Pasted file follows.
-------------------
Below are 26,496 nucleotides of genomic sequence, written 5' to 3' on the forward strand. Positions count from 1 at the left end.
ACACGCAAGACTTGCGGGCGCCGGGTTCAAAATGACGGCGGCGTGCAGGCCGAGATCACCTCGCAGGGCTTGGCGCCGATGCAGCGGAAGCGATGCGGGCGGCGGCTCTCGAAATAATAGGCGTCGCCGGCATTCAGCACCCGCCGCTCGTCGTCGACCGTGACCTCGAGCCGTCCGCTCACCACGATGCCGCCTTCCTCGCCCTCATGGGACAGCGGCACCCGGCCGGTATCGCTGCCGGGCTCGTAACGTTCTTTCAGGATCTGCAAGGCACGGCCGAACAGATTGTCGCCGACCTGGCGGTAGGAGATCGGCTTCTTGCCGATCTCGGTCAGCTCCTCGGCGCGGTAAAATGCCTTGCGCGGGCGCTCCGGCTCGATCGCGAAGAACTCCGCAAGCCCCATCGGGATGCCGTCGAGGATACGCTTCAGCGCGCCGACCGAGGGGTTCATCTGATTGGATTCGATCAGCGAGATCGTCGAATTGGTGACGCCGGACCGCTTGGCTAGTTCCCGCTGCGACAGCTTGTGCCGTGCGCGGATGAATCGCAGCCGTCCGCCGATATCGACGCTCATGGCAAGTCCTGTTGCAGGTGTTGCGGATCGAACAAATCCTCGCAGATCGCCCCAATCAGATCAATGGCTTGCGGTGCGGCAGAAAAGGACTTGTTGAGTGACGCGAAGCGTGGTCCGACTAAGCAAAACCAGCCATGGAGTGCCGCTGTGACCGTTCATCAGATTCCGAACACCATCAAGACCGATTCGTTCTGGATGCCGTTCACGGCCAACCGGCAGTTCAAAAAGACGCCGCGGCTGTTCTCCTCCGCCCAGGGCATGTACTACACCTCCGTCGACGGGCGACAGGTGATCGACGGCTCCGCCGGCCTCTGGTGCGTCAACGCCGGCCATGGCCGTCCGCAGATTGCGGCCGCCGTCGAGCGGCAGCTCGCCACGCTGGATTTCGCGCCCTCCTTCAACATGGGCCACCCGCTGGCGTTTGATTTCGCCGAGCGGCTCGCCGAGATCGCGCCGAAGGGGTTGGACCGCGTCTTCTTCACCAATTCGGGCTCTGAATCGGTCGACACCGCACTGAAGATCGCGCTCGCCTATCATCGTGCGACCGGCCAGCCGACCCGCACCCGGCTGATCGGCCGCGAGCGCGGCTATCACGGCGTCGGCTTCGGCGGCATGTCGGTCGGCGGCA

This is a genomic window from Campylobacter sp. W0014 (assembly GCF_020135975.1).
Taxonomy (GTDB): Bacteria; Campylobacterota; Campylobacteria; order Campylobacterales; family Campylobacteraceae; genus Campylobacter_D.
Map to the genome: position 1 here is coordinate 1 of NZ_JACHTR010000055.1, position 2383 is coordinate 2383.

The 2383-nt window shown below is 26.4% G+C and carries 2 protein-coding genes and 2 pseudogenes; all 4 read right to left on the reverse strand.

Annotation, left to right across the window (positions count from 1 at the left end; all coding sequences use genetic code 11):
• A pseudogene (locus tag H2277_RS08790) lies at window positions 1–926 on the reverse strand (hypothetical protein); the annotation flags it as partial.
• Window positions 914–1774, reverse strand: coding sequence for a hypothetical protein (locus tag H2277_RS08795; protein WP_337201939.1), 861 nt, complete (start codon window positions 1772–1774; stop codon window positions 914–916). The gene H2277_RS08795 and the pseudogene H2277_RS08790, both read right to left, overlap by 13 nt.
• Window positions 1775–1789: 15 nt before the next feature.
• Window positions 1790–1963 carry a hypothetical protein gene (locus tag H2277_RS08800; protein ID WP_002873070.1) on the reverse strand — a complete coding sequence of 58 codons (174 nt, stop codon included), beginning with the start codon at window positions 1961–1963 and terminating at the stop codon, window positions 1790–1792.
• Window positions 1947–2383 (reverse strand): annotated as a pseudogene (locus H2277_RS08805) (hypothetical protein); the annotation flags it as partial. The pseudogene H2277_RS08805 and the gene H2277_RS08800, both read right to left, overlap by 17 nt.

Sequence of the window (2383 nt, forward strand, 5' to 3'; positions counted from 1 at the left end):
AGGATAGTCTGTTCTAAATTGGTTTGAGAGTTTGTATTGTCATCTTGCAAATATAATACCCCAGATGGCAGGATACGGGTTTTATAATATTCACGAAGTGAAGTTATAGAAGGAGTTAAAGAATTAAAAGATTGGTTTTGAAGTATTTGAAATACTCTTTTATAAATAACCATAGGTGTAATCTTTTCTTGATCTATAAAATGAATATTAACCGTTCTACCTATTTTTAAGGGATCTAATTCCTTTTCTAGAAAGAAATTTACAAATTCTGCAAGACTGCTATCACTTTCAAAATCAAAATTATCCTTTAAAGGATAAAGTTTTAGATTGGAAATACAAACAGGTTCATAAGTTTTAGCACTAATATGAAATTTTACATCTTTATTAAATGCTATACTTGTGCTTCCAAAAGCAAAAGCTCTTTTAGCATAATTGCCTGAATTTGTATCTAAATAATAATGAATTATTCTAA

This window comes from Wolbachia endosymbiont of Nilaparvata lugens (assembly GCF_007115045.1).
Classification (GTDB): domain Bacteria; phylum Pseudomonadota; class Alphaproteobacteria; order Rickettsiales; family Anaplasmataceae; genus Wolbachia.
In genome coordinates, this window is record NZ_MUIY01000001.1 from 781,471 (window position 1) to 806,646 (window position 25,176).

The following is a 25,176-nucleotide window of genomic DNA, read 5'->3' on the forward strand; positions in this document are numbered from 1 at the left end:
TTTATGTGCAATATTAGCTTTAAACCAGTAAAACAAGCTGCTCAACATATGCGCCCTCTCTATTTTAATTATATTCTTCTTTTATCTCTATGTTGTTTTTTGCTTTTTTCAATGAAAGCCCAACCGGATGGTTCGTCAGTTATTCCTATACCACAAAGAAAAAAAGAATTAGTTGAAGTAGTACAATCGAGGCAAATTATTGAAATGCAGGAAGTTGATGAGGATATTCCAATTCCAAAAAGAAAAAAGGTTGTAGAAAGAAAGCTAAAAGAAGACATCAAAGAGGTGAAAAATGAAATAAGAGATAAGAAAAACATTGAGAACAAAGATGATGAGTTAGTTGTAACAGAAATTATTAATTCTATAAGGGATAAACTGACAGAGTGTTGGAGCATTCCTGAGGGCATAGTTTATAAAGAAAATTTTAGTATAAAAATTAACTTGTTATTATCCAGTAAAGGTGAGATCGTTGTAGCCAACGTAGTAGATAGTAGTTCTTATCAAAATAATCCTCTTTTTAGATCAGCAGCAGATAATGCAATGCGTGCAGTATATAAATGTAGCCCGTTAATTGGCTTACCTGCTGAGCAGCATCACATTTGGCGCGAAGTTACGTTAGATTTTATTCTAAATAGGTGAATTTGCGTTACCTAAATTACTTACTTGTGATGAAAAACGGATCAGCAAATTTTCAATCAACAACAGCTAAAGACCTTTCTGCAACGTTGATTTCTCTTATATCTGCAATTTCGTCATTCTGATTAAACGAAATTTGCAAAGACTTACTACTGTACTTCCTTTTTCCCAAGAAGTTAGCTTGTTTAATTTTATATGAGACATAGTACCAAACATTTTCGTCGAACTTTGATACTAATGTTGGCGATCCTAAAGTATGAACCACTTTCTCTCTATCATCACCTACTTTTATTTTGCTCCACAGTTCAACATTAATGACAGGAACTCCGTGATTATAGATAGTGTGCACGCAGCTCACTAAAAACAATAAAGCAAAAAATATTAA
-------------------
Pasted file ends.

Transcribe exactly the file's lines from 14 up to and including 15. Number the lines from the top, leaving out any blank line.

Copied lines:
AGGATAGTCTGTTCTAAATTGGTTTGAGAGTTTGTATTGTCATCTTGCAAATATAATACCCCAGATGGCAGGATACGGGTTTTATAATATTCACGAAGTGAAGTTATAGAAGGAGTTAAAGAATTAAAAGATTGGTTTTGAAGTATTTGAAATACTCTTTTATAAATAACCATAGGTGTAATCTTTTCTTGATCTATAAAATGAATATTAACCGTTCTACCTATTTTTAAGGGATCTAATTCCTTTTCTAGAAAGAAATTTACAAATTCTGCAAGACTGCTATCACTTTCAAAATCAAAATTATCCTTTAAAGGATAAAGTTTTAGATTGGAAATACAAACAGGTTCATAAGTTTTAGCACTAATATGAAATTTTACATCTTTATTAAATGCTATACTTGTGCTTCCAAAAGCAAAAGCTCTTTTAGCATAATTGCCTGAATTTGTATCTAAATAATAATGAATTATTCTAA

This window comes from Wolbachia endosymbiont of Nilaparvata lugens (assembly GCF_007115045.1).